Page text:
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Sesquipedalian Words; Part 2, Groups 18-34

Pointing to the previous page of sesquipedalian info, part 1 of 2 Part 1, if you want to see it again.

Sesquipedalia Verba or Sesquipedalians in Action

Etymologically, from Latin sesquipedalis; literally, a foot and a half long, from sesqui- + ped-, pes, foot. Date of origin in English is believed to be from 1656.

Words for a Modern Age come mostly from Latin Greek sources

I asked you to tell me where you’ve been all afternoon! Don’t tell me again that you were over at Jimmy’s because I called and he told me that you weren’t there. Now, tell me the truth!

Words for a Modern Age come mostly from Latin Greek sources

Mother, do you have the audacity to doubt my veracity and to insinuate that I prevaricate when I am as pure and undefiled as the icicles that hang from a church steeple?

Words for a Modern Age come mostly from Latin Greek sources

Johnny’s mother didn’t say any more at the time because she decided to use her vocabulary resources to prepare a proper sesquipedalian response.

Words for a Modern Age come mostly from Latin Greek sources

John, my son, please transport from that recumbent collection of fragmentary combustibles to the threshold of this edifice two curtailed expressions of defunct logs and do it in this present tense of contiguous chronology!

See if you can determine the meanings of these additional sesquipedialian presentations before you click on the solutions.

Sesquipedalian Verba Obscura #18

For none who claims to represent

The “homo” species sapient

Will loiter Einstein’s fourth dimension

Or sea’s quotidian declension.

Sesquipedalian Verba Obscura #19

Faced with material esculent

As source of liquid nourishment,

Avoid excess—’twill but displease—

Of culinary expertise.

Sesquipedalian Verba Obscura #20

It is fruitless to endure lacrimation over precipitately departed lacteal fluid.

Sesquipedalian Verba Obscura #21

A revolving lathic conglomerate accumulates no diminutive glaucous brophitic plants.

Sesquipedalian Verba Obscura #22

Missiles of ligneous or crystalline consistency have the potential for fracturing my osseous structure, but appellations will eternally be benign.

Sesquipedalian Verba Obscura #23

Eschew the implement of correction and vitiate the scion.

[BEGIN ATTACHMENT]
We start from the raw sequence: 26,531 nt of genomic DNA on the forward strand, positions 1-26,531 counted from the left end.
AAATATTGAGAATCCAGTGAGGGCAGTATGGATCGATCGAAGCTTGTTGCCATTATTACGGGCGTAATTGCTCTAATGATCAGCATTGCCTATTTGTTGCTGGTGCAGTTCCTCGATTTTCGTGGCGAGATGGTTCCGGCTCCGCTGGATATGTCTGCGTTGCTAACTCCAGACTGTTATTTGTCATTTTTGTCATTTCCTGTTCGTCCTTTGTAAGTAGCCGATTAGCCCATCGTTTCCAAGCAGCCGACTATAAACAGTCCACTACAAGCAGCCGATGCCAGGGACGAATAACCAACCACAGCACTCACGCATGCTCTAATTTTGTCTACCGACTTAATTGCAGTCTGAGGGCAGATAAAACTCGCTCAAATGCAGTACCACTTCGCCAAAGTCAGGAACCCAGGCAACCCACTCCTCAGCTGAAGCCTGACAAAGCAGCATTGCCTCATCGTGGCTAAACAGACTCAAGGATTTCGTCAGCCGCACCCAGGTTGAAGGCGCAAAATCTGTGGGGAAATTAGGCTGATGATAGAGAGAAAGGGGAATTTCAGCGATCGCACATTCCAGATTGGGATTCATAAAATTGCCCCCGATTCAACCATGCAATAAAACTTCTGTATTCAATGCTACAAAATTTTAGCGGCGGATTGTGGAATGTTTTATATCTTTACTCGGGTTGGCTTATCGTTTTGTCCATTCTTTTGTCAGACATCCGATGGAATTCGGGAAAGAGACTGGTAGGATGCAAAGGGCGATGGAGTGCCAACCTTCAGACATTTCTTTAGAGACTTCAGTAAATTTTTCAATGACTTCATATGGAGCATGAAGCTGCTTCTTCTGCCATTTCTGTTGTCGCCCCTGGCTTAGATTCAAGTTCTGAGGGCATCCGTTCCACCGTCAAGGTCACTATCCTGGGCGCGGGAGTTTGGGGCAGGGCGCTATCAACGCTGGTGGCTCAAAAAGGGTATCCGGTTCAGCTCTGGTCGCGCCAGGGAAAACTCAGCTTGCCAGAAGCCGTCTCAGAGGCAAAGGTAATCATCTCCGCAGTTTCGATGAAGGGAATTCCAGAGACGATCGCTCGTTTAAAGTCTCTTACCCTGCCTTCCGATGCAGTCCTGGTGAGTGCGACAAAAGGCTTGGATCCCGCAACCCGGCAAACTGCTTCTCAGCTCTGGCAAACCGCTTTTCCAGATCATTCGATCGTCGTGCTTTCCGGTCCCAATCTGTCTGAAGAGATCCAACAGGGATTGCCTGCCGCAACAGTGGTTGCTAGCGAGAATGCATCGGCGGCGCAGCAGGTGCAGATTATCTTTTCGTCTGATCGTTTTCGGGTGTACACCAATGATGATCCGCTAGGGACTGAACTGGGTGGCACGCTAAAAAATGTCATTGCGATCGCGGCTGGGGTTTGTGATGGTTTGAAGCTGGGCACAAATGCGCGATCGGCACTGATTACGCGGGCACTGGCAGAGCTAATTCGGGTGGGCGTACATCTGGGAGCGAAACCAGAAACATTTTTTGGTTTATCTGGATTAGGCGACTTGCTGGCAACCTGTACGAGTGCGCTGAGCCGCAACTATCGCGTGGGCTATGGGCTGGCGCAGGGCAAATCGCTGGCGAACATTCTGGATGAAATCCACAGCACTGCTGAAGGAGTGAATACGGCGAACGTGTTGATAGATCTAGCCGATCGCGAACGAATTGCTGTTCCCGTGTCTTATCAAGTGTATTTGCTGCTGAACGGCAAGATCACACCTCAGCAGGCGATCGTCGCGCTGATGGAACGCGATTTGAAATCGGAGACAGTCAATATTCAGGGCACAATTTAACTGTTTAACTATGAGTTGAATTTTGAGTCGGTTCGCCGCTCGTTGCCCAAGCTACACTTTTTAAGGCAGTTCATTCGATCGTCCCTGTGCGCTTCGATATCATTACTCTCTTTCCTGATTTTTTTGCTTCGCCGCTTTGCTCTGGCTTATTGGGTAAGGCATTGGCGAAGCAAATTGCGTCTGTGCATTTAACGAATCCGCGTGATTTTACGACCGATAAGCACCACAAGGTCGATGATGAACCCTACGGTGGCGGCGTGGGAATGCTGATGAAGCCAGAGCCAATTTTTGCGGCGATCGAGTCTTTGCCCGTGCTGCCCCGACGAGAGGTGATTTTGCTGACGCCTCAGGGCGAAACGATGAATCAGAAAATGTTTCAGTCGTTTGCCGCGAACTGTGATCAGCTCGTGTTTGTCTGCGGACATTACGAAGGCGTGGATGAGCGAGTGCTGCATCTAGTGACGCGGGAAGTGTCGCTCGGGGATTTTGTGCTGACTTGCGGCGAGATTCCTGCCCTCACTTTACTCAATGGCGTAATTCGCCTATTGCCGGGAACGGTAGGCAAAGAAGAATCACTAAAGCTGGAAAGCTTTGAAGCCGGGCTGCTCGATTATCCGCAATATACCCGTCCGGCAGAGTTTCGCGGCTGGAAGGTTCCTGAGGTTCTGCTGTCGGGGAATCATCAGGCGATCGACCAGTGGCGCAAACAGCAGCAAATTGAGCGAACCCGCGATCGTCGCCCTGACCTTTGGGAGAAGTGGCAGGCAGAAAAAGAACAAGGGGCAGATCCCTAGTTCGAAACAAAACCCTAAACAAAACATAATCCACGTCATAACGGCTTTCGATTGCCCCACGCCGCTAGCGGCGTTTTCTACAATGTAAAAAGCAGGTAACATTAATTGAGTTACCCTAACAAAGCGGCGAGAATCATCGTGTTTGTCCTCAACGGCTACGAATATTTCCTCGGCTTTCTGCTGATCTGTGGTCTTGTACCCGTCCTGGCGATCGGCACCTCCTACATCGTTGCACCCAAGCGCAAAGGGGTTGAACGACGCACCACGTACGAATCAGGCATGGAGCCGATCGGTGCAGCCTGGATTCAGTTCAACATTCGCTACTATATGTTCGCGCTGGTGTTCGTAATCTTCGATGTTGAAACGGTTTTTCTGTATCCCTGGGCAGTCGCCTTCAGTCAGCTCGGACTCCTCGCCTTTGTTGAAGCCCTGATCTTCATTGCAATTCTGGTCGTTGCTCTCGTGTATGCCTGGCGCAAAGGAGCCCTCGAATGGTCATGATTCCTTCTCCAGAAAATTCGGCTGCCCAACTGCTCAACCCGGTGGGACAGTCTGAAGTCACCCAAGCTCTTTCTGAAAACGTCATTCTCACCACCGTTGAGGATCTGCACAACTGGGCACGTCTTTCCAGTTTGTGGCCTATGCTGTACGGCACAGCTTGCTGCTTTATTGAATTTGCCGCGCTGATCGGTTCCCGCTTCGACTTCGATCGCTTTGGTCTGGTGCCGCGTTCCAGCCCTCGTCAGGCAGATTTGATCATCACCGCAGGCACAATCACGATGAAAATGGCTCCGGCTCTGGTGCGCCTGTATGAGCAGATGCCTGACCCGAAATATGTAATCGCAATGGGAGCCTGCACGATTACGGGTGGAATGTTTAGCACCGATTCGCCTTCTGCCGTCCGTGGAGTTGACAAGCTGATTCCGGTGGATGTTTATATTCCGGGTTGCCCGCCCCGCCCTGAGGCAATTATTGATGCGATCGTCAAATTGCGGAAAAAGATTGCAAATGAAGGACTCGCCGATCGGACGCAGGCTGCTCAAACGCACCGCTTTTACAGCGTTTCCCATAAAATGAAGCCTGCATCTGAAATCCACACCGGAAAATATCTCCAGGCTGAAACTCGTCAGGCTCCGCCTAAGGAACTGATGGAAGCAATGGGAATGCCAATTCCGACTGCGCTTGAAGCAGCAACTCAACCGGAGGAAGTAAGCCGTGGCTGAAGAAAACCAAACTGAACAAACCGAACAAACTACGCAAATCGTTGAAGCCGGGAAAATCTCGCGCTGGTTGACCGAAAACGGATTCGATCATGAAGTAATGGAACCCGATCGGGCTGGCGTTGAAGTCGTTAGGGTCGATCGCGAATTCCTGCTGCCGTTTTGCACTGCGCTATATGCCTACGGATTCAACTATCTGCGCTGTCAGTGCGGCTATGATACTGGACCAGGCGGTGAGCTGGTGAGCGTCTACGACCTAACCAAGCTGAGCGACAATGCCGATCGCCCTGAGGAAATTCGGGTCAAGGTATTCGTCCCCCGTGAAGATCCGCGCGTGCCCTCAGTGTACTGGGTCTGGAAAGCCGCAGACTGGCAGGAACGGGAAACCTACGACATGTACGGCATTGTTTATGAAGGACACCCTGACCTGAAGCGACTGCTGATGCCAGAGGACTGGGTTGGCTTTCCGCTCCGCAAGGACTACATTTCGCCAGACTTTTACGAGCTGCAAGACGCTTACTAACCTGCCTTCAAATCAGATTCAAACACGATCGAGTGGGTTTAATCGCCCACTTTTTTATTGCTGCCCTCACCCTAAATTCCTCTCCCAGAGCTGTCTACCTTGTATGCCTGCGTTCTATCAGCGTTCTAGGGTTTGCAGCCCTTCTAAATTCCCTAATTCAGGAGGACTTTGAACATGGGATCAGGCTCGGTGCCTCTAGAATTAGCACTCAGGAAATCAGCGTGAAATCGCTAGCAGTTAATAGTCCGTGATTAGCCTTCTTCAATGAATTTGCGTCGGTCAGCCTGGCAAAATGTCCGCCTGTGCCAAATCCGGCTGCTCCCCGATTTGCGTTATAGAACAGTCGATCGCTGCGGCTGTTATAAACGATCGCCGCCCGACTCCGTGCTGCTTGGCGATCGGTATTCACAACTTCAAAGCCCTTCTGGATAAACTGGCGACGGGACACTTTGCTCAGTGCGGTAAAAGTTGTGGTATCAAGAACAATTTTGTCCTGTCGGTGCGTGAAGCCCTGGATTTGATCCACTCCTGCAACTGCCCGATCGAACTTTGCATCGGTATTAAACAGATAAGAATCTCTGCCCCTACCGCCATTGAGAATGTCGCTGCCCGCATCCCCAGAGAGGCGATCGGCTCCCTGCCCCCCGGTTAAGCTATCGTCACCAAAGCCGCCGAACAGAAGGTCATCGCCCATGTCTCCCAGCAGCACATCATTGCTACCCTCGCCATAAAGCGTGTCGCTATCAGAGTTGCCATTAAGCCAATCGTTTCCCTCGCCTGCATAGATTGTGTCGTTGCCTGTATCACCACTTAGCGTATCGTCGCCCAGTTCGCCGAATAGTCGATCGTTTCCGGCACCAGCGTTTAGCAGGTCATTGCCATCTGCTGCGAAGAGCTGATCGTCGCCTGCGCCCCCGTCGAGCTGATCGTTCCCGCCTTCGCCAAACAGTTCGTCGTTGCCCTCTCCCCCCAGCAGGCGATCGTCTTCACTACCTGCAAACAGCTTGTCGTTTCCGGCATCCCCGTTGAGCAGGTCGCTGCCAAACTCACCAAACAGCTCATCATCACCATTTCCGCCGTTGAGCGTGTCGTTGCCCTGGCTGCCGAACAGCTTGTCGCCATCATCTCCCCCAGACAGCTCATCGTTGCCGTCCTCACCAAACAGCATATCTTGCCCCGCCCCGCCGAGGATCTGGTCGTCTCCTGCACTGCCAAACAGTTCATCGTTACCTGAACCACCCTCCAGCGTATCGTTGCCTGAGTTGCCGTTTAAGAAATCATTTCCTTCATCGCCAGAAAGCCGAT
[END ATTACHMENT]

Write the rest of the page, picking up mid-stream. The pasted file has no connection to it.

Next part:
Sesquipedalian Verba Obscura #24

The stylus is more potent than the claymore.

Sesquipedalian Verba Obscura #25

Members of an avian species of identical plummage congregate.

Sesquipedalian Verba Obscura #26

Individuals who make their abode in vitreous edifices would be advised to refrain from catapulting petrous projectiles.

Sesquipedalian Verba Obscura #27

Exclusive dedication to necessary chores without interludes of hedonistic diversion renders John a hepetudinous fellow.

Sesquipedalian Verba Obscura #28

Male cadavers are incapable of yielding any testimony.

Sesquipedalian Verba Obscura #29

I entered the abode of the tonsorial artist to have my hirsute appendage diminished.

Sesquipedalian Verba Obscura #30

They were seated on adjoining stools in a dimly lighted cocktail lounge. “Honey,” he said, “what about forgetting your inhibitions and spending a quiet weekend with me at the beach?”

“See here,” she answered, “after an exhaustive perusal of the corpus of documented evidence garnered by research on heterosexuality as applied to contemporary sociological mores, and in view of the innate predisposition to the more exotic manifestations of concupiscence evident in your demeanor, a categorical negative is my response.”

“I don't get it,” he said.

“That’s right,” she exclaimed!

Sesquipedalian Verba Obscura #31

Here is part of a letter written by a government bureaucrat in response to a plumber's question about using hydrochloric acid to clean out some water pipes.

“The efficacy of hydrochloric acid is indisputable, but the corrosive residue is incompatible with metallic permanence.”

The plumber wrote back that he hoped that the government bureaucrat agreed that it was useful to use hydrochloric acid, but he said he didn’t understand the meaning of the letter. Would the official clarify what he meant.

The government official wrote back, “Don’t use hydrochloric acid to clean water pipes. It eats hell out of the pipes!”

Sesquipedalian Verba Obscura #32

Verbosity and circumlocution are too often substituted today for clear, direct expression. What Shakespearean play title, for instance, might now be worded like this?

“There is an ongoing viability to the aggregate of human enterprises that attain a terminal configuration without being adversely impacted.”

—As seen in a Book-of-the-Month-Club pamphlet several years ago [date unknown].

Sesquipedalian Verba Obscura #33

“Scintillate, scintillate, globule vivific!

Fain would I fathom thy nature specific,

Distantly poised in the ether capacious,

Closely resembling a gem carbonaceous.”

Sesquipedalian Verba Obscura #34

A weapon designed with an anti-ballistic trajectory in defiance of gravity to defend against a transgressing projectile assault.

Pointing to the previous sesquipedalian page of sesquipedalian info, part 1 of 2 Part 1, if you want to see it again.